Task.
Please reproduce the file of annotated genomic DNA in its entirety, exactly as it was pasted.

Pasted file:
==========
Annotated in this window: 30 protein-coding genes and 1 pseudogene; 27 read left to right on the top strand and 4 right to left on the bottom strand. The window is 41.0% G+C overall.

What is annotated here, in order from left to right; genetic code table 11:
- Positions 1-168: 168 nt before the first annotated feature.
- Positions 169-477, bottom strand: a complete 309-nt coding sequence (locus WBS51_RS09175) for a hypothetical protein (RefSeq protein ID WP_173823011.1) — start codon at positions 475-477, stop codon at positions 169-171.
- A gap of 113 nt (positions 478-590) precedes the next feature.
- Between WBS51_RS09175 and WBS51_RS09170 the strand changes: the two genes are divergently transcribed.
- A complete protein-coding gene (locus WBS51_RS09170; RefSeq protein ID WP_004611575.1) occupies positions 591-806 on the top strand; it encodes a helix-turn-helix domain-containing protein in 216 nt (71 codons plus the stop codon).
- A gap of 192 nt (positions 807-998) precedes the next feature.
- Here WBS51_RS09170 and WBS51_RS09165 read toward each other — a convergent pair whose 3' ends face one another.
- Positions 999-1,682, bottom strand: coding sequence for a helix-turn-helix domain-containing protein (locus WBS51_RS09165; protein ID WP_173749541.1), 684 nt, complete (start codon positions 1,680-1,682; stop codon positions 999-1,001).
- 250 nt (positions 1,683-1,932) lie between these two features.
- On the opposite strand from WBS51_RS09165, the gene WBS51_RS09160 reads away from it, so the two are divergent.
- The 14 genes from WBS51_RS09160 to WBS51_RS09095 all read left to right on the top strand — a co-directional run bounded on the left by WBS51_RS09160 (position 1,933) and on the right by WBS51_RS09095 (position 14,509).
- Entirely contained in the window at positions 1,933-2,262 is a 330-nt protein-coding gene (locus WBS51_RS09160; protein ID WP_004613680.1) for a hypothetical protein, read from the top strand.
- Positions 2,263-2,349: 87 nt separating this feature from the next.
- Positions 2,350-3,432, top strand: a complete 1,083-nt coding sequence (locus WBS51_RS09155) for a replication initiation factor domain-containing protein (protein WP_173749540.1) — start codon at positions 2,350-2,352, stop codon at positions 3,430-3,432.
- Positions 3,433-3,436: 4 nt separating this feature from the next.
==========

Annotated in this window: 30 protein-coding genes and 1 pseudogene; 27 read left to right on the top strand and 4 right to left on the bottom strand. The window is 41.0% G+C overall.

What is annotated here, in order from left to right; genetic code table 11:
- Positions 1-168: 168 nt before the first annotated feature.
- Positions 169-477, bottom strand: a complete 309-nt coding sequence (locus WBS51_RS09175) for a hypothetical protein (RefSeq protein ID WP_173823011.1) — start codon at positions 475-477, stop codon at positions 169-171.
- A gap of 113 nt (positions 478-590) precedes the next feature.
- Between WBS51_RS09175 and WBS51_RS09170 the strand changes: the two genes are divergently transcribed.
- A complete protein-coding gene (locus WBS51_RS09170; RefSeq protein ID WP_004611575.1) occupies positions 591-806 on the top strand; it encodes a helix-turn-helix domain-containing protein in 216 nt (71 codons plus the stop codon).
- A gap of 192 nt (positions 807-998) precedes the next feature.
- Here WBS51_RS09170 and WBS51_RS09165 read toward each other — a convergent pair whose 3' ends face one another.
- Positions 999-1,682, bottom strand: coding sequence for a helix-turn-helix domain-containing protein (locus WBS51_RS09165; protein ID WP_173749541.1), 684 nt, complete (start codon positions 1,680-1,682; stop codon positions 999-1,001).
- 250 nt (positions 1,683-1,932) lie between these two features.
- On the opposite strand from WBS51_RS09165, the gene WBS51_RS09160 reads away from it, so the two are divergent.
- The 14 genes from WBS51_RS09160 to WBS51_RS09095 all read left to right on the top strand — a co-directional run bounded on the left by WBS51_RS09160 (position 1,933) and on the right by WBS51_RS09095 (position 14,509).
- Entirely contained in the window at positions 1,933-2,262 is a 330-nt protein-coding gene (locus WBS51_RS09160; protein ID WP_004613680.1) for a hypothetical protein, read from the top strand.
- Positions 2,263-2,349: 87 nt separating this feature from the next.
- Positions 2,350-3,432, top strand: a complete 1,083-nt coding sequence (locus WBS51_RS09155) for a replication initiation factor domain-containing protein (protein WP_173749540.1) — start codon at positions 2,350-2,352, stop codon at positions 3,430-3,432.
- Positions 3,433-3,436: 4 nt separating this feature from the next.